19th September 2021
Sunday afternoon gaming at The Sovereigns continued with Love Letter: Batman.
Love Letter: Batman is of course a licensed reskin of the most excellent Love Letter, a game that we've played a lot of in the past.
I'm not going to talk about Love Letter: Batman too much because it differs from the original in only 2 ways - more on that later.
Love Letter: Batman cleverly maps characters from the Batman milieu into the game.
Batman becomes the guard, which when you think about it makes sense, since he's able to immediately take out enemies if he's smart enough.
The Joker becomes the princess, power in some situations, but liability in others and he's one everyone's looking.
Robin becomes the handmaiden, protecting the player by drawing enemy attacks away with his brightly coloured garb!
The cards in Love Letter: Batman pretty standard quality and are all illustrated with suitably comic book styled artwork which all looks the part.
The game also utilises bat-symbol themed scoring tokens - pretty cool.
The rule changes
Love Letter: batman changes 2 rules from the original.
I've heard it said that it this rule makes the game play quicker, but the higher victory threshold for 3-4 player kind of negates that.
Conversely; in classic Love Letter, even if one player is 1 point away from winning and all the other players are at 0 points, until that player has won that final hand to win that final point, it's not over. Yes, it'd be a hard turnaround and a longshot, but it doesn't change the fact that nothing is over 'til everything is over.
Want my opinion? Just play Love Letter: Batman as classic Love Letter. Yes, it does make having this version sort of of pointless, but the classic version is the best version and there's nothing stopping you yelling dinner, dinner, dinner dinner, BATMAN when you play a card.
10th December 2019
It's a Tuesday evening in Woking and we're at 'The Sovereigns' with the board game club.
The first game of the night was 'Cockroach Poker'.
Now I mean this in a good way: But Cockroach Poker is quite possibly the most horrible game of all time.
It's a horrible game all about horribly lying and bluffing.
At the end of one game a player said to me. "Can we please now play a game where we don't all hate each other!".
That sums Cockroach Poker pretty nicely.
What's in a game?
Cockroach Poker consists of nothing more or less than a deck of 64 cards. There are 8 types of card (All based on types of 'horrible' creature.) and 8 copies of each type.
Because my blog demands a bullet-point list, i thought I'd list what's on the cards.
All the cards are well illustrated with stylised pictures of all the 'creepy-crawlies'. The art hasn't skimped on either, there could have been just 8 illustrations for the 8 types. But they are different pictures for each card, so 64 in total.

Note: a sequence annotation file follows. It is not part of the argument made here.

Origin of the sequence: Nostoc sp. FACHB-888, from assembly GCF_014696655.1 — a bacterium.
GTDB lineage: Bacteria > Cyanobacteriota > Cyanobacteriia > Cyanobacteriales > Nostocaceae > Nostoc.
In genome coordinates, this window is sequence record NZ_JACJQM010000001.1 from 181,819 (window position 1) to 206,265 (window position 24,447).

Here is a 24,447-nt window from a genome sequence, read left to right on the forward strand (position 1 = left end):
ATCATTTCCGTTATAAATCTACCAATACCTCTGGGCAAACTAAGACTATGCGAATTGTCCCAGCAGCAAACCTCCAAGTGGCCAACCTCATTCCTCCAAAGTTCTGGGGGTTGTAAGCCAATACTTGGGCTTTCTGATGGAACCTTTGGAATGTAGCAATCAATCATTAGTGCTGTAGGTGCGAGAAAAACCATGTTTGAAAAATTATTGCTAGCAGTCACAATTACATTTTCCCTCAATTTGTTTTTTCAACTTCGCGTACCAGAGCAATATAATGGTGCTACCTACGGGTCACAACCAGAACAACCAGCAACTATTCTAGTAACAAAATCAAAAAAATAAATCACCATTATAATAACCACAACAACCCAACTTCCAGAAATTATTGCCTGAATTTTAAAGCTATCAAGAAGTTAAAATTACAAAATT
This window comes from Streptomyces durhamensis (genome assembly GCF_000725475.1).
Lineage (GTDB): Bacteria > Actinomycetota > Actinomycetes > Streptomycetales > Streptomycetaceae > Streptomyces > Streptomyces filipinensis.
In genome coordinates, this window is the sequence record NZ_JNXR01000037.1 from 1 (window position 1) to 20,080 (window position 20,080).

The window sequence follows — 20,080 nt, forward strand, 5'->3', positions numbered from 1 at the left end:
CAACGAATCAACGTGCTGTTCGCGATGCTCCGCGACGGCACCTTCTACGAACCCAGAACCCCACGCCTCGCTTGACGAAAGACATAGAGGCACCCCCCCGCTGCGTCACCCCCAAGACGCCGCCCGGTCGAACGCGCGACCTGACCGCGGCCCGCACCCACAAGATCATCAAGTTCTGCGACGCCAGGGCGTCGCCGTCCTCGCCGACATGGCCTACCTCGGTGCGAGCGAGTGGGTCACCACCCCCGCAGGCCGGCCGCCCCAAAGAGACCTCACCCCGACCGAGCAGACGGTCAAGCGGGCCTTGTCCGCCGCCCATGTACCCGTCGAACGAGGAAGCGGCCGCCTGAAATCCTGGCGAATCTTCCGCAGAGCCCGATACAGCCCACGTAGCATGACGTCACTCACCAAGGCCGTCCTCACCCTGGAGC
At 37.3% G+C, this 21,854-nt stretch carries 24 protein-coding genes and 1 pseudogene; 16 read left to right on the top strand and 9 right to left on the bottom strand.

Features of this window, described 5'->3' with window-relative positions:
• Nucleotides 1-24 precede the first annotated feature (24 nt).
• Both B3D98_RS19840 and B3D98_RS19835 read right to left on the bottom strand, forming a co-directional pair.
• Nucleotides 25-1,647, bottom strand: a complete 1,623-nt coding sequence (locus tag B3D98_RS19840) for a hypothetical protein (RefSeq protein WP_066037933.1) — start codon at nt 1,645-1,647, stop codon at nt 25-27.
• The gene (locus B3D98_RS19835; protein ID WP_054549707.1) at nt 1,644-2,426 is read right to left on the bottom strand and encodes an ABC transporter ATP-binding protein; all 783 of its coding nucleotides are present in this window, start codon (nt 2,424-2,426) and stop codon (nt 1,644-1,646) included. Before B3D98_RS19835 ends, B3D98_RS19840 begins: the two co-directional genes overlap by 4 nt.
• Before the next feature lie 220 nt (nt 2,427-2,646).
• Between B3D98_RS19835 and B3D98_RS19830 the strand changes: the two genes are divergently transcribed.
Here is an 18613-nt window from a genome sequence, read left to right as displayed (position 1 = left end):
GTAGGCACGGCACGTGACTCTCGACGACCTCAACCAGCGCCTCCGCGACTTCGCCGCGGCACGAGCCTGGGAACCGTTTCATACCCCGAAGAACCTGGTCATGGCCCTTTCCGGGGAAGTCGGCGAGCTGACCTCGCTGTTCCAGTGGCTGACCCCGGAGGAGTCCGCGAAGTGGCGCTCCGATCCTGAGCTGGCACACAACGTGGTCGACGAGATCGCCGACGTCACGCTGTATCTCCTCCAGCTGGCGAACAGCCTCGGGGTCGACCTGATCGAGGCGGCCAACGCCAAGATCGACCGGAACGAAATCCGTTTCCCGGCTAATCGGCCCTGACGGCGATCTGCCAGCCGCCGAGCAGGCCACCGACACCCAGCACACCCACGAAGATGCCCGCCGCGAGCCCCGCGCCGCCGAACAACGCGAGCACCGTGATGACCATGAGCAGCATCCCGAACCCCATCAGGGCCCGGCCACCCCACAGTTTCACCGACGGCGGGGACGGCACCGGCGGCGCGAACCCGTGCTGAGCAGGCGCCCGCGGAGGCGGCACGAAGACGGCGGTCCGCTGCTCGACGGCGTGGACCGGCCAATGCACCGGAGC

How's it play?
Setup: Deal out the entire deck to all players. Players must keep their hand of cards secret.
Cockroach Poker is a game about trying to guess whether the other players are speaking the truth or lying through their teeth
Their are 2 ways the game can end.
The game will immediately end when any player has put the 4th card of a single type into their playing are.
Or when any player must play a card to another player, but has no more cards in their hand.
In both cases, when this occurs, that player is the loser and all other players are winners!
Cockroach Poker is a clever little bluffing game. Telling the truth is equally bad for players as lying, so there's no 'easy' get-out by telling the truth.
Having a card pushed towards and trying to guess whether your 'friend' is lying or not can be a stress. But when a player chooses to pass the card, it doesn't get them out of hot water. It just changes the source of the stress, now players are hoping that their opponents are can't see through their statement.
I've also seen players counting the number of cards that have already been played before making a choice. But it doesn't matter because the whole deck has been dealt out to players!
Not only is the game negative and horrible, so is the end. The game only plays to the first loser and everybody else wins! No one wants to be the sole loser!
So in summing up: Cockroach Poker is a horrible, horrible game and everyone should play it.
2nd game of the night at 'The Sovereigns'.
Loot is a little card game by Reiner Knizia about chasing wealthy merchant ships with your pirate boats.
Perhaps this game should be combined with Century Spice Road which we had just finished playing!
Loot is a fairly simple looking game with some hidden depth.
Loot has different 4 types of card.
Everyone starts with a hand of 6 cards.
During your turn you check for winning battles, (more on this below). Then you draw a card or play a card.
What cards you can play depend on what's already been played.
Right at the start of your turn, you check for winning battles. This involves looking at all the merchant ships in play, if your pirate attack against a merchant is stronger than any other pirate's (or is uncontested), then you claim the merchant ship - all other cards are discarded. If the attack strength of 2 or more players is identical, then there's a stalemate and the merchant has not been captured by anyone.
Pirate captains and the Admiral act as a trump cards and win a battle, regardless of the attacks strength of other players.
Play continues until the deck is depleted. The player that captured merchant ships with the highest combined value of gold wins (any merchant ships in your hand at the end of the game are deducted from your final score).
And that's pretty much it. Good, clean, wholesome, pirating fun. A great little filler game, quick to play and easy to learn. With enough strategy to keep it interesting.
I play, I paint.